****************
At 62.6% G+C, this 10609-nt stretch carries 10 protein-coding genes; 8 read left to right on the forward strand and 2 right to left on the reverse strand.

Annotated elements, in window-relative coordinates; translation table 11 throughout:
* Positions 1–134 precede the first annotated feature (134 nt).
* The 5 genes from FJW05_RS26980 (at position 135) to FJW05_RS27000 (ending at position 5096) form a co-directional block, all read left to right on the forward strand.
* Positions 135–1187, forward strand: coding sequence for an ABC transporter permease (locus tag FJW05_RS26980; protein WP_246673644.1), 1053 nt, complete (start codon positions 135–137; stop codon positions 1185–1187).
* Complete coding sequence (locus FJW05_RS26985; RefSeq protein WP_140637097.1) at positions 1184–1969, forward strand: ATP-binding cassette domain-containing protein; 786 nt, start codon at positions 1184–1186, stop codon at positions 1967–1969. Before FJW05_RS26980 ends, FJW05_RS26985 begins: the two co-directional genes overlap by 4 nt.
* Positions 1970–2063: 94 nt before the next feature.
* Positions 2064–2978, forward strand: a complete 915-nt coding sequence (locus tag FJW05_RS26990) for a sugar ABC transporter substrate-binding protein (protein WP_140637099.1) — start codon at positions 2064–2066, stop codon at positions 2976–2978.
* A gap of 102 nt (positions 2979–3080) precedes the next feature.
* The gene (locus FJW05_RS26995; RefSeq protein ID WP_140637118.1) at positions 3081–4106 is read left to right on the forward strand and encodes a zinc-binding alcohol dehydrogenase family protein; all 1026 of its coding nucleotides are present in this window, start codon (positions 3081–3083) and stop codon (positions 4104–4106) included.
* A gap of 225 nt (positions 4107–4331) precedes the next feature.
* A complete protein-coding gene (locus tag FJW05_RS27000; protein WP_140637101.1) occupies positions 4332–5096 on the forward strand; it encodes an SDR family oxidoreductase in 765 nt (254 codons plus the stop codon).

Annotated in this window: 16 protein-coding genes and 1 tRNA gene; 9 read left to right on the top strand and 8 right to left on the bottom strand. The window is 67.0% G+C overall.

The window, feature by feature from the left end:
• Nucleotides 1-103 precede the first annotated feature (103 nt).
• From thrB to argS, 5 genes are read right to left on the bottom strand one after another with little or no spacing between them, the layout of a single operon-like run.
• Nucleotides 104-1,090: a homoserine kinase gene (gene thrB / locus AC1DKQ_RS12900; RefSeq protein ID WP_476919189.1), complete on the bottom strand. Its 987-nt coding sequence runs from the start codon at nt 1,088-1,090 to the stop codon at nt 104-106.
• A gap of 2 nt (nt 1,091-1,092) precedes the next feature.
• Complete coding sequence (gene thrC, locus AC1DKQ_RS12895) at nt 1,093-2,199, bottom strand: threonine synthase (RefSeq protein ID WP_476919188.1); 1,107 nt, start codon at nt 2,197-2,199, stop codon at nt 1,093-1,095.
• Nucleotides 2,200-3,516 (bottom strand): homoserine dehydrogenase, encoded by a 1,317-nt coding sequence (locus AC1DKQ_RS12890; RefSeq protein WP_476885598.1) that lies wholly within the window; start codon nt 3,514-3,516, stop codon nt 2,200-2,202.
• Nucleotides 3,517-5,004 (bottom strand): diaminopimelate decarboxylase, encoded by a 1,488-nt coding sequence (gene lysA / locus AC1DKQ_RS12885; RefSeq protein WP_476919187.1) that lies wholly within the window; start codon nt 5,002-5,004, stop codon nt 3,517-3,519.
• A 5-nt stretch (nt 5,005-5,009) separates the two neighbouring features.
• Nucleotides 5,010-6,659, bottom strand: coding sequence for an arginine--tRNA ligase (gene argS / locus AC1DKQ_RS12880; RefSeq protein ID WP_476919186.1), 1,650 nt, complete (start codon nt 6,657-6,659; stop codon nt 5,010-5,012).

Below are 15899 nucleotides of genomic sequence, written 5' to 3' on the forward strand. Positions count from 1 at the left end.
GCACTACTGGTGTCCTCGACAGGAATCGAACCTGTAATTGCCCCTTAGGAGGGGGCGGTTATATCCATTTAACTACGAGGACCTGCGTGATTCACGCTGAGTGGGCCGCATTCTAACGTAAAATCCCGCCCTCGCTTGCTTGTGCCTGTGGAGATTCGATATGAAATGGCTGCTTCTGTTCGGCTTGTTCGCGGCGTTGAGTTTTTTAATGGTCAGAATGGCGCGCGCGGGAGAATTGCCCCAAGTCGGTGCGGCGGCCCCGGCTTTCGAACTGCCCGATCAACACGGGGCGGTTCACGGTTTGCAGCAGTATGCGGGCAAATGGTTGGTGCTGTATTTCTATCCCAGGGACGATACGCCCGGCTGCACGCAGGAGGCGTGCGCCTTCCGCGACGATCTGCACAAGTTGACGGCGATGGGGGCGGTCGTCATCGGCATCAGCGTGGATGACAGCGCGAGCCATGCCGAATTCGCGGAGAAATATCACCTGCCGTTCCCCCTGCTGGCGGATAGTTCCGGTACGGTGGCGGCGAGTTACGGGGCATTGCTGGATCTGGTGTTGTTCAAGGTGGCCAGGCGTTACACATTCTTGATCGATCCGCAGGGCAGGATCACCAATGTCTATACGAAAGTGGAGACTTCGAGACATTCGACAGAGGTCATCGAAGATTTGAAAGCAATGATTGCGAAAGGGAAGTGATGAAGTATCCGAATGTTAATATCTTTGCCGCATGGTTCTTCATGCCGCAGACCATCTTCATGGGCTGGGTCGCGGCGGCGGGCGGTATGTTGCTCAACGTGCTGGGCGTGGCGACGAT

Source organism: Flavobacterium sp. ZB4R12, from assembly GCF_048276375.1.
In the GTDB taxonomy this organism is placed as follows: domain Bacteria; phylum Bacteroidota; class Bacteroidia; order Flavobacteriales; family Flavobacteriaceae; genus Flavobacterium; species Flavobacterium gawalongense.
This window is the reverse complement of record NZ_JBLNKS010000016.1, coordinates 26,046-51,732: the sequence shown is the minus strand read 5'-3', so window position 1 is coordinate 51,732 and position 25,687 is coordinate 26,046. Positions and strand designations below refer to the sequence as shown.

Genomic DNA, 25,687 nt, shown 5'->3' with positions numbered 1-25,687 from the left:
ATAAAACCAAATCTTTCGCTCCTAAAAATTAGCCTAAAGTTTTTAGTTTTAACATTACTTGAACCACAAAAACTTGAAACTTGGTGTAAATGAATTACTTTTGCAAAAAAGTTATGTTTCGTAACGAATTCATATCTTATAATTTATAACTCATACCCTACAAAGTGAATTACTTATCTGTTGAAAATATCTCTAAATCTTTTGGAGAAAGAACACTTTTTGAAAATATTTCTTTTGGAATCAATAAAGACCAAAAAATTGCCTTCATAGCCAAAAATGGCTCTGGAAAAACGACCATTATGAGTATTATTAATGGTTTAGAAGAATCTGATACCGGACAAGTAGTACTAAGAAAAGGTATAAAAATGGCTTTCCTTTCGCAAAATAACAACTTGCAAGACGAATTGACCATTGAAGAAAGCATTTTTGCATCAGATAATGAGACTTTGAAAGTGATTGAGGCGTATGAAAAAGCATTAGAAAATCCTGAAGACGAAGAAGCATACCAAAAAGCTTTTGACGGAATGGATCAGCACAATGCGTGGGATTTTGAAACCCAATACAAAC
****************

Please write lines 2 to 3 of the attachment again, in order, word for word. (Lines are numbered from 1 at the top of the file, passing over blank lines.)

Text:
Annotated elements, in window-relative coordinates; translation table 11 throughout:
* Positions 1–134 precede the first annotated feature (134 nt).